Vigilant supervision and effective enforcement
During the year, the SC intensified its prudential and conduct supervision of market institutions and intermediaries and enhanced its oversight functions. There were increased engagements with intermediaries and PLCs over a broad range of regulatory concerns including client asset protection requirements with the fund management industry, the governance structures, internal audit and risk management functions of bond trustees and the reporting on assets by custodians.

The surveillance framework was considerably enhanced with market-wide indicators and new surveillance tools established to facilite early detection of trading irregularities. The SC also increased communication of its regulatory concerns through sharing its supervisory findings to ensure greater collaboration to strengthen industry standards.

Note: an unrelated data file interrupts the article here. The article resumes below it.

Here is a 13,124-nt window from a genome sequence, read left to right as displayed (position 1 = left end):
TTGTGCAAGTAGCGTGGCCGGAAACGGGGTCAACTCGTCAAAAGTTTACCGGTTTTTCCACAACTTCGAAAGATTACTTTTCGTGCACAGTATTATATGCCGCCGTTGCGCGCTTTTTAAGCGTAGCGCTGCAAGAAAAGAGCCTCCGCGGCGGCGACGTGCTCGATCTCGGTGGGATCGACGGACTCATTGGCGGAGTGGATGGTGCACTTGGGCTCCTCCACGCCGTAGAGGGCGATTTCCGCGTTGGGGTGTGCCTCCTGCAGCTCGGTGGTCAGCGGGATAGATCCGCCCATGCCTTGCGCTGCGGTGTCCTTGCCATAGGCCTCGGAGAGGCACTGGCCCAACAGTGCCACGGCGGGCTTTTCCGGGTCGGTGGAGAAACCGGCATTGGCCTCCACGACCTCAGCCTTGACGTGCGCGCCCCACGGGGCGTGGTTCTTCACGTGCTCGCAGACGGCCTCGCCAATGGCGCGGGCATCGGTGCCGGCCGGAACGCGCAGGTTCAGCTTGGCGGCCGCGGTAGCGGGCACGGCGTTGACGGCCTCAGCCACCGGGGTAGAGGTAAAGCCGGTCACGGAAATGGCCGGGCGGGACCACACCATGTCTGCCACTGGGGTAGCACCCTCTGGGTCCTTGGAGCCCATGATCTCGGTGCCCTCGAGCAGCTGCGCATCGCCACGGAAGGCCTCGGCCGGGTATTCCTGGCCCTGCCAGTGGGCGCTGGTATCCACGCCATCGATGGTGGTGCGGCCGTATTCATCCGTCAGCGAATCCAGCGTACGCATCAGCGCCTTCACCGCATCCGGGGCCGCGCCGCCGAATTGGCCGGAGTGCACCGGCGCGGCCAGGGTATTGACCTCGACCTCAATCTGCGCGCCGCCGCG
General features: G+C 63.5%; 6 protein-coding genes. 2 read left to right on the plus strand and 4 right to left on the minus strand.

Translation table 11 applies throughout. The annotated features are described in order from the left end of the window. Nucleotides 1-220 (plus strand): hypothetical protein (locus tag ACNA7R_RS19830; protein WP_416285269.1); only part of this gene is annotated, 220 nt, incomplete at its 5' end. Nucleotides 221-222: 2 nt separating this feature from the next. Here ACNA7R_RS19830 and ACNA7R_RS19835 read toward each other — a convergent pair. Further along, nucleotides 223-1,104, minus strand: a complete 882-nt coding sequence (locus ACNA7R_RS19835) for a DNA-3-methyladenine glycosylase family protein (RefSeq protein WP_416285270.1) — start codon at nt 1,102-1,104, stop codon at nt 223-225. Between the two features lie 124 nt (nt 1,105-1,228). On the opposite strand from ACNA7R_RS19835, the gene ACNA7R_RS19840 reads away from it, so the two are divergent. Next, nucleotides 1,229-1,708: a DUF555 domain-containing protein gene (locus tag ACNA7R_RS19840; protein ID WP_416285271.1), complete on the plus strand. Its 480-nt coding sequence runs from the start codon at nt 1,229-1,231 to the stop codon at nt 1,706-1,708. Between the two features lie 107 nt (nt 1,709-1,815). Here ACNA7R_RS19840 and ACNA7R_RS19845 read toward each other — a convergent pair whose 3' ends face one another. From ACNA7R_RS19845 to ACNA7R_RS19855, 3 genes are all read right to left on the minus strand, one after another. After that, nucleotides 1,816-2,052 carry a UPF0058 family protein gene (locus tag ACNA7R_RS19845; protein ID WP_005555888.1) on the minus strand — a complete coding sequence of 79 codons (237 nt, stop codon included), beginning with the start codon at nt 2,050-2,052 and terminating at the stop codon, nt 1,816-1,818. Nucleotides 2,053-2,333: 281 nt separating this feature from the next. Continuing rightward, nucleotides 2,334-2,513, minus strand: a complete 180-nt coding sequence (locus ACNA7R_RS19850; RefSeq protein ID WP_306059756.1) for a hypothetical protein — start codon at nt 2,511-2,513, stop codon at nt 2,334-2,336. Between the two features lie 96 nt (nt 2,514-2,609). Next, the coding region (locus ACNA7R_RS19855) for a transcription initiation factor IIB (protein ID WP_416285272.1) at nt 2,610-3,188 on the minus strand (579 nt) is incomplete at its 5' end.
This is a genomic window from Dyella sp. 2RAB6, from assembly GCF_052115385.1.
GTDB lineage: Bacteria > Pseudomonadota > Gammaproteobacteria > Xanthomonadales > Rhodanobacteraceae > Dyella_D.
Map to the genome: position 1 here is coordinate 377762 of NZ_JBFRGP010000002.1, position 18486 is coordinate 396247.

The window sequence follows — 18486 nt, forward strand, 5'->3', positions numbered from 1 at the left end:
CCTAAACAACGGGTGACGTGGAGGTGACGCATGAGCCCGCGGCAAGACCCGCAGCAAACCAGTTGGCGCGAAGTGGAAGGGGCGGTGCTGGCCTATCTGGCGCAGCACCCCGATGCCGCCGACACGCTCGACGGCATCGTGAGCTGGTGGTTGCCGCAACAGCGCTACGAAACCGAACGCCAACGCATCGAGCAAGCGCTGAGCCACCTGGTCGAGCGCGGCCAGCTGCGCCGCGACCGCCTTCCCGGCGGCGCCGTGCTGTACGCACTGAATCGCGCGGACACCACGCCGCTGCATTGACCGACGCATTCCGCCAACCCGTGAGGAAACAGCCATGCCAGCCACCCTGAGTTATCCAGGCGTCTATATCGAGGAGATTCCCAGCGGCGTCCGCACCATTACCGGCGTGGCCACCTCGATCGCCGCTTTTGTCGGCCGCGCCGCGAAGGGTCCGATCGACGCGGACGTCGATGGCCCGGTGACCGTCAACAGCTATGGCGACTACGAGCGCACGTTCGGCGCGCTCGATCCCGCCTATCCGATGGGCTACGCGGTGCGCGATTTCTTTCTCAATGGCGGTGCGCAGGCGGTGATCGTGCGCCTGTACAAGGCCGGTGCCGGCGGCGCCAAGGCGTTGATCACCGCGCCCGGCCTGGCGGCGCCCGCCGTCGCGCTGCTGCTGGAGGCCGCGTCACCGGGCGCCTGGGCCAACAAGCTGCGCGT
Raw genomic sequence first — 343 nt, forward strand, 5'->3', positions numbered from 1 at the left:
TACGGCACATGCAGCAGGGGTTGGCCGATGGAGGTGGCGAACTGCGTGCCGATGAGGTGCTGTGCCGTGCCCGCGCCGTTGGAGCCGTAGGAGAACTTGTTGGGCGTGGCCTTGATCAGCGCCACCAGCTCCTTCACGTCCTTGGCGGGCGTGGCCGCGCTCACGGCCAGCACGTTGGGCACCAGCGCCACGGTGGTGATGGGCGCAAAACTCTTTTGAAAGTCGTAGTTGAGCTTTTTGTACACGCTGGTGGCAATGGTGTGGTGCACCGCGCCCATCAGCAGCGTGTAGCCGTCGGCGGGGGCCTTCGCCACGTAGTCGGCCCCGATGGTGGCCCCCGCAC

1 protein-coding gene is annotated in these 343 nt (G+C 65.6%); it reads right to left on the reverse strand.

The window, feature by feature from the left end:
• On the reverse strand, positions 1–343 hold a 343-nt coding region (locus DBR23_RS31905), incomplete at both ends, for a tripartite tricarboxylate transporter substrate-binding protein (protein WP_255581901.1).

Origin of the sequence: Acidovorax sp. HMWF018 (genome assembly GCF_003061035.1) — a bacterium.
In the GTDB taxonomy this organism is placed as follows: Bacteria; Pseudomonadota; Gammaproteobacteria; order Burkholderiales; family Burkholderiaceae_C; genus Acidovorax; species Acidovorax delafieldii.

In 2010, 29 administrative sanctions were meted out against intermediaries for various misconduct, breaches of licensing conditions, and breaches of the take-overs and mergers provisions.



  • Froze accounts under AMLA and restituted RM2.2 million to Australian investors in Cambridge Capital Trading scam
  • Restituted RM30 million to investors in Swisscash scam


  • Former Director of Oasis Asset Management, Muhammad Khalid Ismail, jailed 1 year for concealing records and failure to maintain a trust account for investments received and 2 years imprisonment for CBT
  • Phazaluddin Abu sentenced to 4 years imprisonment for operating a ponzi scheme
  • Former Directors of MEMS Technology jailed 6 mths and directors of Welli Multi Corp Bhd fined for submission of misleading financial statements